Governments will be restricted from taking action to protect themselves against the privatisation of their services. GATS can impose penalties on governments which do not conform to the rules.
Government departments with control over goods that are related to trade in services, are also covered by GATS rules.
Public services will become less a service and more a business.
Democratic decision-making could be subordinated to GATS rules.
The General Agreement on Trade in Services enforces a system of trade and investment rules that promotes economic growth and capitalist expansion. The WTO drive is for economic growth at any cost.
No country will be able to give another country favourable access to its markets, for example, countries with which it may have strong historical ties or which are preferred because they are more democratic or have more humanitarian institutions.
The General Agreement on Trade in Services will undermine the integrity of public services which will become less a service and more a business. Less public sector funding will lead to gradual erosion of the public sector.
GATS could make it illegal for a government to provide a public service to the community if a transnational corporation is denied the right to bid for it.
The General Agreement on Trade in Services - Solutions
It is our contention that international agreements on the environment and human rights must have legal priority over economic agreements.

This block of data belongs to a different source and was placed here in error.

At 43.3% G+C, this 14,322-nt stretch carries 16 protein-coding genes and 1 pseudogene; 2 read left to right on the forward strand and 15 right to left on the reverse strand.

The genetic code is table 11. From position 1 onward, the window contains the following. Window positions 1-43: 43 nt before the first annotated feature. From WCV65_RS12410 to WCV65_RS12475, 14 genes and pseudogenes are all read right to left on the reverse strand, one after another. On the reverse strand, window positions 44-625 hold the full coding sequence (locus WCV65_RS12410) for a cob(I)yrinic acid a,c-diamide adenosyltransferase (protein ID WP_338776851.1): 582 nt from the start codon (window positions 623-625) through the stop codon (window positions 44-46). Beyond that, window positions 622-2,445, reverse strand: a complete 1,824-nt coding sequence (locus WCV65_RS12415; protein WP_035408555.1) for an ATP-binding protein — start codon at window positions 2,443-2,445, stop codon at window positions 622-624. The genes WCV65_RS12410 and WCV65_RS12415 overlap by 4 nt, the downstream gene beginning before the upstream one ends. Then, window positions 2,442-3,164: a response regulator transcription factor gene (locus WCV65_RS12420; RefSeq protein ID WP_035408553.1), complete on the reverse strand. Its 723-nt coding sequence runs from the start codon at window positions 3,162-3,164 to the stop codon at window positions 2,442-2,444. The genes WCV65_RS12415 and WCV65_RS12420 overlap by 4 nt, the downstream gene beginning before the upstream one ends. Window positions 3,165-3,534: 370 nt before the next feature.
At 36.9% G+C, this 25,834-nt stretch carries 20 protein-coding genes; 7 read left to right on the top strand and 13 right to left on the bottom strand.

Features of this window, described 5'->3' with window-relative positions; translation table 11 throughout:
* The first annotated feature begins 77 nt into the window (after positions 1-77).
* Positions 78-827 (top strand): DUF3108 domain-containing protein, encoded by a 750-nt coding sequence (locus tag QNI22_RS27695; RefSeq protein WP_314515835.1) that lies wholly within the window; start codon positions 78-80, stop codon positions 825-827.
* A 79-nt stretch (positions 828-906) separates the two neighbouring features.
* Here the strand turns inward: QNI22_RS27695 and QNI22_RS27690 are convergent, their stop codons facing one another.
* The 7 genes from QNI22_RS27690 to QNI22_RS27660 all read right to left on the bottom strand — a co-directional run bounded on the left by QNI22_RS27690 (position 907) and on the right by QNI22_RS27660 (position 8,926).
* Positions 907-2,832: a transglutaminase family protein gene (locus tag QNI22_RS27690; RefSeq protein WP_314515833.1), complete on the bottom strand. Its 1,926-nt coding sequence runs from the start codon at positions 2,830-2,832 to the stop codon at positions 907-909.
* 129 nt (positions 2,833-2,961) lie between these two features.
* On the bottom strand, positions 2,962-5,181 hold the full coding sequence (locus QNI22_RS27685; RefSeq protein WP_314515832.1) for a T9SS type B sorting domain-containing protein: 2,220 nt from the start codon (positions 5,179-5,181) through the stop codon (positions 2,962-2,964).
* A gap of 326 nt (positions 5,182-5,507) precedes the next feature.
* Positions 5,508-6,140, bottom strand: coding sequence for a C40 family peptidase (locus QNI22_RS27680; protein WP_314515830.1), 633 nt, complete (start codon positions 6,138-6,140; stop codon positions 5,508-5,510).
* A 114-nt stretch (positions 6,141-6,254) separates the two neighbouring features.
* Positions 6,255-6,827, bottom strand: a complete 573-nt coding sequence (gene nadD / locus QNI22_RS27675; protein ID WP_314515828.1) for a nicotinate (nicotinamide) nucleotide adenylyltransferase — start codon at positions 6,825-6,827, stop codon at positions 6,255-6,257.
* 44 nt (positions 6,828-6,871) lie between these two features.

The text of any economic agreement should include a broad range of service exemptions based on the principle of fairness and environmental needs. National law should take precedence over GATS rules.
The policy of privatisation is based on the myth that the private sector is efficient while the public sector is inefficient. It should be recognised that both the private and the public sector are very wasteful of natural resources for which they do not pay the full price such as forests and clean air.
It should also be recognised that the public sector is more efficient than the private sector because it can provide a service without extracting a profit. Companies in the private sector must extract a surplus, a profit for its shareholders.
Furthermore, governments answer to the people: as taxpayers, people want their money spent wisely and most taxpayers accept that their money is used to subsidise things that society wants and needs, like public hospitals and public transport. Shareholders are not so accepting!
The General Agreement on Trade in Services should protect any government’s right to use either public or private delivery of services. Any exclusion for 'public services' under GATS must be broad enough to protect the environment and protect public interest.
International trade rules must effectively deal with high levels of government bureaucracy and corruption. In most countries there are laws against corruption and in most developed countries government departments and the police enforce these laws, while the mass media acts as a watchdog to expose corruption. If a government is corrupt then this will impact on both the public and private sectors.
A service may be defined as work done for somebody or which meets a public need but does not make anything.
A public service may be defined as a universal service obligation that is provided by a public entity such as a governmental agency to the general public for the common good of all, at a price that is affordable, and often without distinguishing between costs in different regions.